I cheer Wangerin for telling the truth, resisting the appealing temptation to portray “faith” as a noun. As much as I might like faith to be something settled and predictable and safe, something I can cling to, it isn’t. Faith is a verb, an activity, a continual choice to trust as we grow and change and therefore as relationships, including our relationship with God, grow and change.

I see again the baby learning to walk, her little hand held in her dad’s large one, and lines of the poem that has wound itself through these past few months return to mind:

“. . . It is the law of all progress

that it is made by passing through

some stages of instability—

and that it may take a very long time . . .

Give Our Lord the benefit of believing

that his hand is leading you,

and accept the anxiety of feeling yourself

in suspense and incomplete.” (Pierre Teilhard de Chardin)

When winds pick up

As I walked home one night from a soaking prayer evening, the world around looked like it had been soaking in God’s love too. All was still, a perfect reflection, tinted golden.

The scene that met me the next morning was completely different.

img_1265

Winds whipped dark water into jagged whitecaps. Even when I managed to peek between strands of hair that whipped across my face, blinding me, I couldn’t see a single reflection. Not even a broken one. Only rough turmoil.

I ran anyway, leaning hard into the wind that resisted every stride.

Rounding the corner, I saw numerous small boats anchored out in the deep water, well away from the shore. I watched one boat as wave after wave threatened to roll over it, then tilted the bow up and rolled underneath, threatening to dunk the stern. The little boat stayed afloat.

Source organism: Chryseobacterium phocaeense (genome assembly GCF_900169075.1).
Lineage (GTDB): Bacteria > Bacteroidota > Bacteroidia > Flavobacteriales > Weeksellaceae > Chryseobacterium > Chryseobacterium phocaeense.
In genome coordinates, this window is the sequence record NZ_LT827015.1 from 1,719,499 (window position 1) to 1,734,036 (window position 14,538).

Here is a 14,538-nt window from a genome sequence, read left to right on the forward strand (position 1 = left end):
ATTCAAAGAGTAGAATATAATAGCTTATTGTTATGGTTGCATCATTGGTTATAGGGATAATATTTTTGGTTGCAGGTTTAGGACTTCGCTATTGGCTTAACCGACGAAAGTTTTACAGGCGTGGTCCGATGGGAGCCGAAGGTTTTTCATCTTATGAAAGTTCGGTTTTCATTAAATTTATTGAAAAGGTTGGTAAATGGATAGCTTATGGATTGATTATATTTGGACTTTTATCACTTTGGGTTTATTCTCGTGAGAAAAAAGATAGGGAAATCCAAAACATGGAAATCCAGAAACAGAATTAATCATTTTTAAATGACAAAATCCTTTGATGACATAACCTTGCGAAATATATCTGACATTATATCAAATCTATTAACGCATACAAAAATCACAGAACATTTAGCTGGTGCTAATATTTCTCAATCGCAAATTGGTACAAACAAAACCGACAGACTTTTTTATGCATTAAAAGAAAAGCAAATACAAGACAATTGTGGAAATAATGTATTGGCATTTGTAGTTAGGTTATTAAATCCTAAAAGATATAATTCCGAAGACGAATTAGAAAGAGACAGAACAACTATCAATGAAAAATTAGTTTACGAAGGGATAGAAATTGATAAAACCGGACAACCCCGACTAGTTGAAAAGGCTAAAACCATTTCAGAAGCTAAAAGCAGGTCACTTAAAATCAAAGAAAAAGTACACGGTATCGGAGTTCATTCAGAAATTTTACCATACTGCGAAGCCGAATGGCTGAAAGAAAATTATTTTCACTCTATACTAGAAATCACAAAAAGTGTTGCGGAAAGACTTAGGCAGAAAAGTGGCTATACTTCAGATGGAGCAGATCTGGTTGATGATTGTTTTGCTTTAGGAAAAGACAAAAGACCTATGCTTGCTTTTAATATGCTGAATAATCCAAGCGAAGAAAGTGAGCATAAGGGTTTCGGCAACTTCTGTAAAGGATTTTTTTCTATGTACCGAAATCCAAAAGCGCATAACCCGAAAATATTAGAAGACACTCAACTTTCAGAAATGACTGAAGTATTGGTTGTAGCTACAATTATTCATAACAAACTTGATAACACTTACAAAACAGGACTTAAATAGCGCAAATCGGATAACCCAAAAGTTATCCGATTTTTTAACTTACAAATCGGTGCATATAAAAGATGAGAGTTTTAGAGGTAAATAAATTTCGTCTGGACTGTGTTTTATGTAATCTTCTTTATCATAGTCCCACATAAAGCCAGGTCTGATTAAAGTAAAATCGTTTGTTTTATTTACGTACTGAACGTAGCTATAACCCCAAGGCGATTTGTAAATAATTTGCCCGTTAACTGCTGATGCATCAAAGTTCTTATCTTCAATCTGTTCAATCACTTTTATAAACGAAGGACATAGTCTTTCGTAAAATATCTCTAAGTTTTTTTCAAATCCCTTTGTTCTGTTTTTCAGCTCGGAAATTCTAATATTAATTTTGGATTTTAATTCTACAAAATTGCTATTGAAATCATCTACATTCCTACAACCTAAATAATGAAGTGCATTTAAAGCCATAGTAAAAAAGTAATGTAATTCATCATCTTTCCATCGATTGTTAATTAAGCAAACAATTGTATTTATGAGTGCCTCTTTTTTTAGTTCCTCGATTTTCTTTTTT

At first I felt sorry for whoever might have been on those boats. All that rolling. I began to feel seasick just watching.

But I rounded another corner and changed my mind. What’s a little seasickness once you see a boat that sits tilted, fixed and unmoving, gripped by the rock on which it has run aground? One wave after another hit hard, sending spray over the boat that shuddered and groaned but could not roll, could not rise and fall with each wave. Each wave pounded and tore and fractured the boat a little more as it sat, fixed and helpless, in the shallows.

When winds rise, I often forget that deep water is safer. I fear the waves, the rolling seasickness of change. It’s not hard to imagine myself spread eagle, clinging with all my might to a slippery black rock, trying to keep myself safe while the waves pound me to pieces.

But slowly I’m learning that the real danger isn’t the waves at all, but my clinging to control, to supposed security, when winds rise.

Slowly I’m learning to hear in the voice of the wind the summons to move out of the shallows, out of the clinging to the familiar, the apparently secure, out into the deep, deep love of Jesus where alone we are safe.

“Oh the deep, deep love of Jesus

Vast, unmeasured, boundless, free

Rolling as a mighty ocean

In its fullness over me

Underneath me, all around me

Is the current of your love

Leading onward, leading homeward

To your glorious rest above.” (Samuel Francis)